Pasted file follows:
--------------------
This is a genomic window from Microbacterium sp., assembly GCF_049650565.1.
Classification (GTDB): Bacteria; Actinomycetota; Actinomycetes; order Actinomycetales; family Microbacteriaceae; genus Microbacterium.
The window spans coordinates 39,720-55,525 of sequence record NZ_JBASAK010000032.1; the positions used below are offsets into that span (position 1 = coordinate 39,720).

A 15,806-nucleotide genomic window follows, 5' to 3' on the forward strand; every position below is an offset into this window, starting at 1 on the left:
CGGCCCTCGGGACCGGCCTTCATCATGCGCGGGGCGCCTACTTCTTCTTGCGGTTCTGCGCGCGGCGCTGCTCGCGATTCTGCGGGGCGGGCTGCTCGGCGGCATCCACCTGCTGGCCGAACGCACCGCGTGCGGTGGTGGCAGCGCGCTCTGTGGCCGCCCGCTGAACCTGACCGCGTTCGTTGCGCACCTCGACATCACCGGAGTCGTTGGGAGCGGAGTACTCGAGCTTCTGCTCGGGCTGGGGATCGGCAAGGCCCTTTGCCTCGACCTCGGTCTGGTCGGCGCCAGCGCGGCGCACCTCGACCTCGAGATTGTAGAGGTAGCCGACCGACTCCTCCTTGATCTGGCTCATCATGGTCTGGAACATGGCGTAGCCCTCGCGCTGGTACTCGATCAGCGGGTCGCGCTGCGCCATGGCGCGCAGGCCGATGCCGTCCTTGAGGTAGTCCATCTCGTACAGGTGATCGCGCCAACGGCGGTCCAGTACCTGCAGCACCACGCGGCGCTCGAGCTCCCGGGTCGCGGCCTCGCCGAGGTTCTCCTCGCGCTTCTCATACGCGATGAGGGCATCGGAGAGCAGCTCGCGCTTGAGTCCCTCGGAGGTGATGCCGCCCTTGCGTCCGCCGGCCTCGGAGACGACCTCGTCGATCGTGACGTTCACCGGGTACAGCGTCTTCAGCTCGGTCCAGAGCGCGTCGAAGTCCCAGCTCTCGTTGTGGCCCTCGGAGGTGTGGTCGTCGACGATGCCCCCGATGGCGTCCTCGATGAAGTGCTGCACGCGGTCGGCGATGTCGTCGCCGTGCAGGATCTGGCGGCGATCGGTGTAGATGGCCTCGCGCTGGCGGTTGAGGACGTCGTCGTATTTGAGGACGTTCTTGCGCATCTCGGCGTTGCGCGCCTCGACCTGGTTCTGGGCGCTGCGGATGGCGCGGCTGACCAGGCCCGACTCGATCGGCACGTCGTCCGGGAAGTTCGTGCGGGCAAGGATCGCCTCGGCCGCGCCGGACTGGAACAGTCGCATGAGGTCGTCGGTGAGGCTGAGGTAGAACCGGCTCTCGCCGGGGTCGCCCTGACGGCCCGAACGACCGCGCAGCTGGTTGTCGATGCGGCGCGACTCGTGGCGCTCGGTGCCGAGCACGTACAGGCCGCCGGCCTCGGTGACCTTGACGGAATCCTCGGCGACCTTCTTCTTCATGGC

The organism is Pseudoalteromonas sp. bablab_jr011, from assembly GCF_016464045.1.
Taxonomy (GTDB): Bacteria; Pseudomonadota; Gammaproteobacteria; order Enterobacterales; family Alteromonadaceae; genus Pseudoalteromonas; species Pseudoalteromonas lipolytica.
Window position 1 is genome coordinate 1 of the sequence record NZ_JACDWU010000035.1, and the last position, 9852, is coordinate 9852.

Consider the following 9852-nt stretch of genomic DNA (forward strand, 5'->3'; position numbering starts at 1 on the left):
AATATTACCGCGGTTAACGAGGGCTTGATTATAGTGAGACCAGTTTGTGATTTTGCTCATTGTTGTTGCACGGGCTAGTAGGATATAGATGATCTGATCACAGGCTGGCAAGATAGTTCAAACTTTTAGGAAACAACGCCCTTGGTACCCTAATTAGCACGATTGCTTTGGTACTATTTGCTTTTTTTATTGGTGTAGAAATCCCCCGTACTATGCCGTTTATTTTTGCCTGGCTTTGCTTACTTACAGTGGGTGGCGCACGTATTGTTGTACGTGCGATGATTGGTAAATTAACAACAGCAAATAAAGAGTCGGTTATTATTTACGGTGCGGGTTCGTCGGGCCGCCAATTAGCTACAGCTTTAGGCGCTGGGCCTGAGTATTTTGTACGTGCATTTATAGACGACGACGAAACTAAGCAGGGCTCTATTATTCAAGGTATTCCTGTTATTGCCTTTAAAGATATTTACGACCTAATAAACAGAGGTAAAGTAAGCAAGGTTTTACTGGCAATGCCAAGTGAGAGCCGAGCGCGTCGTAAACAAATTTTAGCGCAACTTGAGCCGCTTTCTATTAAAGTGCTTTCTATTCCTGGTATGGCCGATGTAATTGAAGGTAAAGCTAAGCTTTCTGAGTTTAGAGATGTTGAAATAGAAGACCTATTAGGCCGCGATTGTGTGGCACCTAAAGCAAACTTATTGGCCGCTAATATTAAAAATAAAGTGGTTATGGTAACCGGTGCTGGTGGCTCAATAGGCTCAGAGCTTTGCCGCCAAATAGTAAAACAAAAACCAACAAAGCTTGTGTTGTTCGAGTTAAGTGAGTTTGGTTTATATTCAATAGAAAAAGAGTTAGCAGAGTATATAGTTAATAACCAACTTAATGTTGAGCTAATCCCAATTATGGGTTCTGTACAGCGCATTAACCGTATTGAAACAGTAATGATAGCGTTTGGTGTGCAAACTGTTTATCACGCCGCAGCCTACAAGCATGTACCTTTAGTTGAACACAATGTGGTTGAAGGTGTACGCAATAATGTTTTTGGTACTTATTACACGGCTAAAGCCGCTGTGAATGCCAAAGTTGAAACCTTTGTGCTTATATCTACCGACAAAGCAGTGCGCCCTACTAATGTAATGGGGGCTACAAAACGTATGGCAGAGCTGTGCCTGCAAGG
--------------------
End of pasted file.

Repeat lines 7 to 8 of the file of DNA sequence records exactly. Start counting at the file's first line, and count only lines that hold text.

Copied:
Taxonomy (GTDB): Bacteria; Pseudomonadota; Gammaproteobacteria; order Enterobacterales; family Alteromonadaceae; genus Pseudoalteromonas; species Pseudoalteromonas lipolytica.
Window position 1 is genome coordinate 1 of the sequence record NZ_JACDWU010000035.1, and the last position, 9852, is coordinate 9852.